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Silenced

At the annual meeting of the American Association for the Advancement of Science in Vancouver, Canada, last week, Canadian government researchers expressed their unhappiness with "growing restrictions on their ability to speak directly to the public and the press," reports ScienceInsider's Jane Lee. At a panel discussion on the issue, a reporter with Canada's Postmedia News said it's become so hard to get an interview with government researchers that reporters don't even ask anymore, and that when scientists are allowed to speak, they are given pre-approved messages to say. University of Victoria researcher Andrew Weaver added that, "It's almost that there's no government science being discussed now in Canada. ... I come back to the sad reality that this is not celebrating the successes of Canadian science."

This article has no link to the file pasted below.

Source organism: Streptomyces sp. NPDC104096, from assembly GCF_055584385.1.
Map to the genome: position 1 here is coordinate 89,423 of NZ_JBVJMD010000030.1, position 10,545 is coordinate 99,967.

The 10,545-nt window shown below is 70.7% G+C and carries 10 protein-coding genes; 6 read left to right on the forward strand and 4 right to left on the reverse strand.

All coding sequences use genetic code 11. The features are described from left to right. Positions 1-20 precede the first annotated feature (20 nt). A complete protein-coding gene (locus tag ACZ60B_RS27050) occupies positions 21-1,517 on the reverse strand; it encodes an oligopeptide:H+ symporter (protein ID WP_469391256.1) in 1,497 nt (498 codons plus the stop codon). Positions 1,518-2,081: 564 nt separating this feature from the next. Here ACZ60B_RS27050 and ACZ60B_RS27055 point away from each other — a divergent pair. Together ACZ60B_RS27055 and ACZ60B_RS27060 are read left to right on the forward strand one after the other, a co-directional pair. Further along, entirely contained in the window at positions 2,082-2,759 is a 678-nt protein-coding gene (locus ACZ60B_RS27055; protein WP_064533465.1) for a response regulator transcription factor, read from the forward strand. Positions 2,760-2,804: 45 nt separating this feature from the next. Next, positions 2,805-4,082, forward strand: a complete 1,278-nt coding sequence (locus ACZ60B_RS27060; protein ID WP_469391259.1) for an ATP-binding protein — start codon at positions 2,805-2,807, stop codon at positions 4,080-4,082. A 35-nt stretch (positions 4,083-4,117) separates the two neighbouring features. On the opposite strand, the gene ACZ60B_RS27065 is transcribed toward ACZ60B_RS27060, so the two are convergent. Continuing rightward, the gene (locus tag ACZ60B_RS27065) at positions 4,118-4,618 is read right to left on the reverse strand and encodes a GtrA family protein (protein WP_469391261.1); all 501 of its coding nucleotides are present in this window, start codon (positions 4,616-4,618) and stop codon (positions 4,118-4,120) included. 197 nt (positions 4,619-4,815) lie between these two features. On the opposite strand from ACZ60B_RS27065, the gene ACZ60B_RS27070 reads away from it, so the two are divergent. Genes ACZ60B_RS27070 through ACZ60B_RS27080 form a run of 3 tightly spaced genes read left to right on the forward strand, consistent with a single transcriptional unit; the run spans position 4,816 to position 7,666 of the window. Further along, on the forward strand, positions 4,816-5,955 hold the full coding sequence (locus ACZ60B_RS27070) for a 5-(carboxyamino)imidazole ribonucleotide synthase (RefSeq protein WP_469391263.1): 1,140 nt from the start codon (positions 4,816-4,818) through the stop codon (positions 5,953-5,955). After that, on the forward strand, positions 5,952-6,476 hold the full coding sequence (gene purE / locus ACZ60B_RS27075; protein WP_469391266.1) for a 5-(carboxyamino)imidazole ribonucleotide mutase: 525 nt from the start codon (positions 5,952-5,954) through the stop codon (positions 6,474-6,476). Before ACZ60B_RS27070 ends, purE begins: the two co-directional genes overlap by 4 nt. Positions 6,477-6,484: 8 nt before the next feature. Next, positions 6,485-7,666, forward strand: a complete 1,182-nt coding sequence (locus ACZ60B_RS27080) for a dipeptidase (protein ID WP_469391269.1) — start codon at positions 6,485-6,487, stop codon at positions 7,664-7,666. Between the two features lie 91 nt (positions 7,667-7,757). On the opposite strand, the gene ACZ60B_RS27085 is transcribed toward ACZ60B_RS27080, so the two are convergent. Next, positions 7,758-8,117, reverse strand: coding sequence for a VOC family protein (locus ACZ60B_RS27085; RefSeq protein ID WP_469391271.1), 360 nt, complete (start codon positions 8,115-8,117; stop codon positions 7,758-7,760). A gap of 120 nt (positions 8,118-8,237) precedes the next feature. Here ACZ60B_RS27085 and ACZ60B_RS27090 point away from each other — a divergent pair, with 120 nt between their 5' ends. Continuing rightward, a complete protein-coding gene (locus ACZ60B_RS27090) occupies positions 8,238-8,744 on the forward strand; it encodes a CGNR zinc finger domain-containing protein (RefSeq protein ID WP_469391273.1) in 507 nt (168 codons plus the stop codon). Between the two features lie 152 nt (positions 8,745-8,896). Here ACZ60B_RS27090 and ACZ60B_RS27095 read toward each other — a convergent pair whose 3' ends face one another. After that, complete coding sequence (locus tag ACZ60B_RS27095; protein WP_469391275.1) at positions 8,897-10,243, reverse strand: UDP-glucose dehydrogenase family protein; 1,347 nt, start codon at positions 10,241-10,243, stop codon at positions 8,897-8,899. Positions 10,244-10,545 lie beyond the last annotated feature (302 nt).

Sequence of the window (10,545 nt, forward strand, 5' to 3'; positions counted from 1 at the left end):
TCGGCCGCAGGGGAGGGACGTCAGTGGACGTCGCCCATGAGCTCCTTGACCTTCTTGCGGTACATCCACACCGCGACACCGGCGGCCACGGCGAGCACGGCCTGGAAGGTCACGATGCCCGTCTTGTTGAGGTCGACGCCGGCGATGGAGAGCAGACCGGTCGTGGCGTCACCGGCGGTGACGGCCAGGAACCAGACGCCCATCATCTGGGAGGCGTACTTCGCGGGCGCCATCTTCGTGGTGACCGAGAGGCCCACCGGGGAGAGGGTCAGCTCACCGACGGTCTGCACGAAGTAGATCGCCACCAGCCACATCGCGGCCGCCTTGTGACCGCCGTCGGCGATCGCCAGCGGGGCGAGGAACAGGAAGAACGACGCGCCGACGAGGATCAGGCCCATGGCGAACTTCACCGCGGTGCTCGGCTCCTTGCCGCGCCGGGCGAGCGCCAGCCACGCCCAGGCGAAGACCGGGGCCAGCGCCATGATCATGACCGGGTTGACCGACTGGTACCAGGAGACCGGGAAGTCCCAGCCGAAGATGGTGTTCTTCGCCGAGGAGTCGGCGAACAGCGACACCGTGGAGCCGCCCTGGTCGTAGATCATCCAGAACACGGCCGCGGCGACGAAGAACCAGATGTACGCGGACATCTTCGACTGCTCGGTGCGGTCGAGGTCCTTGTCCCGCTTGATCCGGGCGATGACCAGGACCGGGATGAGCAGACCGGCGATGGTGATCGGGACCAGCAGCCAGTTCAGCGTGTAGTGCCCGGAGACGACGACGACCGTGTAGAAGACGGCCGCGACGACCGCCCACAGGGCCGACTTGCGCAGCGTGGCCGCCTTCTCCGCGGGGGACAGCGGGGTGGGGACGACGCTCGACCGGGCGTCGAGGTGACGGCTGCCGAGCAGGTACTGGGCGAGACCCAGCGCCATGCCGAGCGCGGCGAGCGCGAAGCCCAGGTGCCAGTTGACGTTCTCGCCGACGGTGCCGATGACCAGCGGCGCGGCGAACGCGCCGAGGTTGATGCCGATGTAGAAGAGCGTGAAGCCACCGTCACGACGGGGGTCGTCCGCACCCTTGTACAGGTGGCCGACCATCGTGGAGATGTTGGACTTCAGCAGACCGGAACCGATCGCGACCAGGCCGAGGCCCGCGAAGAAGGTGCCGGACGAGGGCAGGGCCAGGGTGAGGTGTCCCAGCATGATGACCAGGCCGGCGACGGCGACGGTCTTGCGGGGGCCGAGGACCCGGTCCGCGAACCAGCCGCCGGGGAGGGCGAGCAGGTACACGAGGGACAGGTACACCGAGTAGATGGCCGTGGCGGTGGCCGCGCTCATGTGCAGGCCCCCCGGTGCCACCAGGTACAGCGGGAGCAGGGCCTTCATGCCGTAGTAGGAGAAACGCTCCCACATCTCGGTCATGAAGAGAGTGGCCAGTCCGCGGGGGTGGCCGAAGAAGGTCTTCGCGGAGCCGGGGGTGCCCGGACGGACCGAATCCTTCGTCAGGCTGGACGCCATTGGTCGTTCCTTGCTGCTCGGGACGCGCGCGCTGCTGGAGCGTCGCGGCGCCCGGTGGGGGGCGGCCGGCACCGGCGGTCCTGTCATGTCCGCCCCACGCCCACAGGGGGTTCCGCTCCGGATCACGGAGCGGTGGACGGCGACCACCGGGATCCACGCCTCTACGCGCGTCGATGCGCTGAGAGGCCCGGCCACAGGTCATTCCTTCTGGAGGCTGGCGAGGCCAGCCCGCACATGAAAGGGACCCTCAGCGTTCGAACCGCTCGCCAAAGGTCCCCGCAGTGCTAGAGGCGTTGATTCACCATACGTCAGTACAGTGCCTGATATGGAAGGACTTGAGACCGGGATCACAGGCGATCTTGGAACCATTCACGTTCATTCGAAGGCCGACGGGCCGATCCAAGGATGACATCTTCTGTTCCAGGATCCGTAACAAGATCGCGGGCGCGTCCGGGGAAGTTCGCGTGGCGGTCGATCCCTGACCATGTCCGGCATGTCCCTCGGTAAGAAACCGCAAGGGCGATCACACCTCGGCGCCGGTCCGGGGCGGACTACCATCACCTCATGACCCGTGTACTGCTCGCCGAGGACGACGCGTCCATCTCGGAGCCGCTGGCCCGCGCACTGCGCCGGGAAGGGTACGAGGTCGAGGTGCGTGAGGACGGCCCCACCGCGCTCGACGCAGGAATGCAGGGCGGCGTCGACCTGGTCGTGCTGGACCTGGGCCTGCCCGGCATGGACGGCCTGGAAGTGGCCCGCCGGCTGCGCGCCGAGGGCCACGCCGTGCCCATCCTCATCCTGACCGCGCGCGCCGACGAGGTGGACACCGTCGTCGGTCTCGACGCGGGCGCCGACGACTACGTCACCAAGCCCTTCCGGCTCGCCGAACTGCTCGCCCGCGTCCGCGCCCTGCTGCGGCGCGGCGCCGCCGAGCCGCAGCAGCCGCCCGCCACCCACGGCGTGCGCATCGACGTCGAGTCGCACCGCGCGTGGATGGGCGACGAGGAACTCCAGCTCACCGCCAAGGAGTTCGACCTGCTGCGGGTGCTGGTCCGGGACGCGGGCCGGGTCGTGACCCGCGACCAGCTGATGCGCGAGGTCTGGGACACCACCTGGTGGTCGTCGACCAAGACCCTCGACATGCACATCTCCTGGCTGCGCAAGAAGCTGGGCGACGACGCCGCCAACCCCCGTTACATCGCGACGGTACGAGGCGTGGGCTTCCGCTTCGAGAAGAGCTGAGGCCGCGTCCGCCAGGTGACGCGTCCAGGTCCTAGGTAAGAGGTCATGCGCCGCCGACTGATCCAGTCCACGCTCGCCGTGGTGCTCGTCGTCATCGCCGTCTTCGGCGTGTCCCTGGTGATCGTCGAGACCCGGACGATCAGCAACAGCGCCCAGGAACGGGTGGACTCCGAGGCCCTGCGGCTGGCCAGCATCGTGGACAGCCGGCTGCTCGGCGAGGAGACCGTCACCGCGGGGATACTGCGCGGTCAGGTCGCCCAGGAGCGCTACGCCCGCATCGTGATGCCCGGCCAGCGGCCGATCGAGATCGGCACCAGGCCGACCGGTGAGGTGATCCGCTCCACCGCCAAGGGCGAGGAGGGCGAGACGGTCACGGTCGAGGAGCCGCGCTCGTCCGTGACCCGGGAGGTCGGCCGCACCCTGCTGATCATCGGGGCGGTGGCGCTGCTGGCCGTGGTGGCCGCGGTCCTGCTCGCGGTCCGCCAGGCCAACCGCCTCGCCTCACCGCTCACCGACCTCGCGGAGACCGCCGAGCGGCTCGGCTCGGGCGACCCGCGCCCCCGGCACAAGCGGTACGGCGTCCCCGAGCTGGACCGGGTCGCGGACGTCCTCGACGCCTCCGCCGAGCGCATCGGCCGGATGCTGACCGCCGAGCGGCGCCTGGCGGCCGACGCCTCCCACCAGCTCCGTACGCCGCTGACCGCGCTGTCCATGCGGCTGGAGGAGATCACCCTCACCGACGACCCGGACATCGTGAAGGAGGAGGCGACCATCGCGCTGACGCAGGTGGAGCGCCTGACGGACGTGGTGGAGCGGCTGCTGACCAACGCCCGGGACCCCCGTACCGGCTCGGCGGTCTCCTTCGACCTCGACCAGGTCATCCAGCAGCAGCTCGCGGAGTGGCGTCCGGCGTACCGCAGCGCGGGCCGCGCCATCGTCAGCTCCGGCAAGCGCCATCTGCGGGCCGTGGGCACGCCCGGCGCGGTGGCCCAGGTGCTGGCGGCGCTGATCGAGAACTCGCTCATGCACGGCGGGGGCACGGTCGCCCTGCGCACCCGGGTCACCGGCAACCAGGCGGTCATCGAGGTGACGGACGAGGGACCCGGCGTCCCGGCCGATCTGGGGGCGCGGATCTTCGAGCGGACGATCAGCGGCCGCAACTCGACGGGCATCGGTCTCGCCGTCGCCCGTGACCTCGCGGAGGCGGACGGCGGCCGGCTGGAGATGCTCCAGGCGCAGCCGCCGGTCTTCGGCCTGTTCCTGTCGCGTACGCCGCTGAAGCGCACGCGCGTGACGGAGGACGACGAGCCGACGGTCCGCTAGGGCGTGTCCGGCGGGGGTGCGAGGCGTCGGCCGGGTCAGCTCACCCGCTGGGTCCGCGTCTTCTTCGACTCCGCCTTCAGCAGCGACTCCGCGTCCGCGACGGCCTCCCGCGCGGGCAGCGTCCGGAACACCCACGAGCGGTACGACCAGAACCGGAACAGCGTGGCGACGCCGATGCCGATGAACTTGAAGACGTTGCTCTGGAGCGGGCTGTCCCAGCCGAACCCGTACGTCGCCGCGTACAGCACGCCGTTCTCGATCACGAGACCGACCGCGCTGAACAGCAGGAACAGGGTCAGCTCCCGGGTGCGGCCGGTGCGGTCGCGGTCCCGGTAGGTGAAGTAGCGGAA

However, policies being drafted in the US may benefit Canadian researchers, Lee says. The US National Oceanic and Atmospheric Administration is drafting guidelines that state, in part, that researchers can communicate their work and opinions to the public, she adds. At the panel discussion, Weaver pointed to the NOAA policy, saying Canadian agencies should mimic it.

The Scan

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